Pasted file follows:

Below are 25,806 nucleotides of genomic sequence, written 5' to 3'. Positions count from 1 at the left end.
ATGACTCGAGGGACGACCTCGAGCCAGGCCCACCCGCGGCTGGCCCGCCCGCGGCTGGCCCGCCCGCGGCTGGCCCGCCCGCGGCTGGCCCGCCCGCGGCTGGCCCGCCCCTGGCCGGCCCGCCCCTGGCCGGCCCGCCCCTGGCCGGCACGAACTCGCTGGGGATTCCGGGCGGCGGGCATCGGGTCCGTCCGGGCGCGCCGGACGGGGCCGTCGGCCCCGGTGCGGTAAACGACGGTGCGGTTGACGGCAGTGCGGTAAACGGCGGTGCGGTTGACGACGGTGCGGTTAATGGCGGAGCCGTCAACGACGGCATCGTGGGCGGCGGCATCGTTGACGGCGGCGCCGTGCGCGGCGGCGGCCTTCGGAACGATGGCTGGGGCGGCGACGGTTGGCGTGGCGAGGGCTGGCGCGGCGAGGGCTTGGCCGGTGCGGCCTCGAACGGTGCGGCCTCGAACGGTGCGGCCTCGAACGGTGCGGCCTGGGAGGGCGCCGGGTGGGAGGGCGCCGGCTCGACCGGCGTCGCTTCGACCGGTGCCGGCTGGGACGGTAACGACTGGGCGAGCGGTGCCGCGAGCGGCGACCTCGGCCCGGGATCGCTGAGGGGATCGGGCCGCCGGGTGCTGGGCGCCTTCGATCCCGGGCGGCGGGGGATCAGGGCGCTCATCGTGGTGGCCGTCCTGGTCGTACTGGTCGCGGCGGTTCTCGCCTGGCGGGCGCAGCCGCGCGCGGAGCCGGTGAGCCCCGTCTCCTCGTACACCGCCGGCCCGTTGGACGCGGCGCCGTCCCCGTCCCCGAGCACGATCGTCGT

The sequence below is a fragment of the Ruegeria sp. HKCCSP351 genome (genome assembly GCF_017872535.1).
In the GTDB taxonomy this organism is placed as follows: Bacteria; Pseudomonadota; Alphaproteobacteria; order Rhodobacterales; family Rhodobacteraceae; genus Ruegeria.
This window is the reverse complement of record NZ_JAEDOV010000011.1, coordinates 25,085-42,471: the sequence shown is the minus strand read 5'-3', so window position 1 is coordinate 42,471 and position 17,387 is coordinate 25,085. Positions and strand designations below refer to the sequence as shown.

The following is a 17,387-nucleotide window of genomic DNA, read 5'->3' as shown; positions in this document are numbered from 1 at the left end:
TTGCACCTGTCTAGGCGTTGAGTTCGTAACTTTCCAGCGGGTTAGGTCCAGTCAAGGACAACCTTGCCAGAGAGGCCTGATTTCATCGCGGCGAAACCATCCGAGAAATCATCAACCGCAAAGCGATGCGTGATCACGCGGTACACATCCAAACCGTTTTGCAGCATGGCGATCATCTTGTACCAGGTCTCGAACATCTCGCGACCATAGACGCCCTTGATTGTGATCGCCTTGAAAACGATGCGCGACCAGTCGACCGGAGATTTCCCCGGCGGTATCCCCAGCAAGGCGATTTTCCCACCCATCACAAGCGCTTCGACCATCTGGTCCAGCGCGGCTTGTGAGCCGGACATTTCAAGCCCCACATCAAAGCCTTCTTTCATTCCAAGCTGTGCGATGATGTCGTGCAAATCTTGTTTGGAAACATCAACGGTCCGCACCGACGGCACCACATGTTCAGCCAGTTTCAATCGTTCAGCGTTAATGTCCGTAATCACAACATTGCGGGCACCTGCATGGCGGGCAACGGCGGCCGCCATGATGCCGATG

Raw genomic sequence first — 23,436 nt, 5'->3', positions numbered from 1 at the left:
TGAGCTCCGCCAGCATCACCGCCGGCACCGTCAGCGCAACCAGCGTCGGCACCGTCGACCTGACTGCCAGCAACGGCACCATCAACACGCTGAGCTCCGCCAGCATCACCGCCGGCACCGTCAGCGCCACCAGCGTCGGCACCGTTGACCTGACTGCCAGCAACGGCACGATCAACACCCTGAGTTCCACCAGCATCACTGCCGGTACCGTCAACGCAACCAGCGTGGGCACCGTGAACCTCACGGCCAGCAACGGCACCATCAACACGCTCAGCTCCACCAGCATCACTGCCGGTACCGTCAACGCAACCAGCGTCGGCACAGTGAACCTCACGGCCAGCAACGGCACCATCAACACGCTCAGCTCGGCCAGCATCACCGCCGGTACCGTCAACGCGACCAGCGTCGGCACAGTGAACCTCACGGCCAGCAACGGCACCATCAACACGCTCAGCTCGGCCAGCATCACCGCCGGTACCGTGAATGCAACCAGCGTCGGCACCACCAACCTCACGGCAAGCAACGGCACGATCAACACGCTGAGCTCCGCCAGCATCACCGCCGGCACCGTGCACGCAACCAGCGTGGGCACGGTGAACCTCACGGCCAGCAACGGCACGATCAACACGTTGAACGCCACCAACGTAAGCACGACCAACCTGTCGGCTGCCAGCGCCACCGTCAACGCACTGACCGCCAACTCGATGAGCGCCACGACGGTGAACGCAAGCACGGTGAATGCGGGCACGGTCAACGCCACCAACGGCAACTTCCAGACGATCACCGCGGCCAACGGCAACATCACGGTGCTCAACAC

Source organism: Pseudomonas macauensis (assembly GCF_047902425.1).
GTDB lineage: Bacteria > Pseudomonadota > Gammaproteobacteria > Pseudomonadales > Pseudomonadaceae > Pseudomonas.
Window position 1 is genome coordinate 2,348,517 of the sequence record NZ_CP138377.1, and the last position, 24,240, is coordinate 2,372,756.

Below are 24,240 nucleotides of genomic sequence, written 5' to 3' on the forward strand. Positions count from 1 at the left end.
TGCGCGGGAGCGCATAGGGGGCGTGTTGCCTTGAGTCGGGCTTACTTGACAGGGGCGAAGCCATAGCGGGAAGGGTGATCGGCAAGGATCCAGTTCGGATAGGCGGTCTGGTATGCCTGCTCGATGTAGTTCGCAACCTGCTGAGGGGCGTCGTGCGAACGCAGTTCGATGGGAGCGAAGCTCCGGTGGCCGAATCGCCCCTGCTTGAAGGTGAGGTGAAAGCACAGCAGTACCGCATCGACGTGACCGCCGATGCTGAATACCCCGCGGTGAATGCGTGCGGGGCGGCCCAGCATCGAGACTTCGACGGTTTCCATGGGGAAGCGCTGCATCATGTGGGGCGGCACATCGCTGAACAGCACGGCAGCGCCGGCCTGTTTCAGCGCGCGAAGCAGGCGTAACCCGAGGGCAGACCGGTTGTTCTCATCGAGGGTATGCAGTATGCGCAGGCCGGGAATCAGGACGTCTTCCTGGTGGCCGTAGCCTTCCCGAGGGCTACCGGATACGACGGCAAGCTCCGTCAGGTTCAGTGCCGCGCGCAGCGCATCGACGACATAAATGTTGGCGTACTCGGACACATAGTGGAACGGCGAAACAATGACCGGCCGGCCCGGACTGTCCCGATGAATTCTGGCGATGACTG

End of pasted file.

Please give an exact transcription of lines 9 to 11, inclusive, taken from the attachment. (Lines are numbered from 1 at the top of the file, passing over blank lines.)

TGAGCTCCGCCAGCATCACCGCCGGCACCGTCAGCGCAACCAGCGTCGGCACCGTCGACCTGACTGCCAGCAACGGCACCATCAACACGCTGAGCTCCGCCAGCATCACCGCCGGCACCGTCAGCGCCACCAGCGTCGGCACCGTTGACCTGACTGCCAGCAACGGCACGATCAACACCCTGAGTTCCACCAGCATCACTGCCGGTACCGTCAACGCAACCAGCGTGGGCACCGTGAACCTCACGGCCAGCAACGGCACCATCAACACGCTCAGCTCCACCAGCATCACTGCCGGTACCGTCAACGCAACCAGCGTCGGCACAGTGAACCTCACGGCCAGCAACGGCACCATCAACACGCTCAGCTCGGCCAGCATCACCGCCGGTACCGTCAACGCGACCAGCGTCGGCACAGTGAACCTCACGGCCAGCAACGGCACCATCAACACGCTCAGCTCGGCCAGCATCACCGCCGGTACCGTGAATGCAACCAGCGTCGGCACCACCAACCTCACGGCAAGCAACGGCACGATCAACACGCTGAGCTCCGCCAGCATCACCGCCGGCACCGTGCACGCAACCAGCGTGGGCACGGTGAACCTCACGGCCAGCAACGGCACGATCAACACGTTGAACGCCACCAACGTAAGCACGACCAACCTGTCGGCTGCCAGCGCCACCGTCAACGCACTGACCGCCAACTCGATGAGCGCCACGACGGTGAACGCAAGCACGGTGAATGCGGGCACGGTCAACGCCACCAACGGCAACTTCCAGACGATCACCGCGGCCAACGGCAACATCACGGTGCTCAACAC

Source organism: Pseudomonas macauensis (assembly GCF_047902425.1).
GTDB lineage: Bacteria > Pseudomonadota > Gammaproteobacteria > Pseudomonadales > Pseudomonadaceae > Pseudomonas.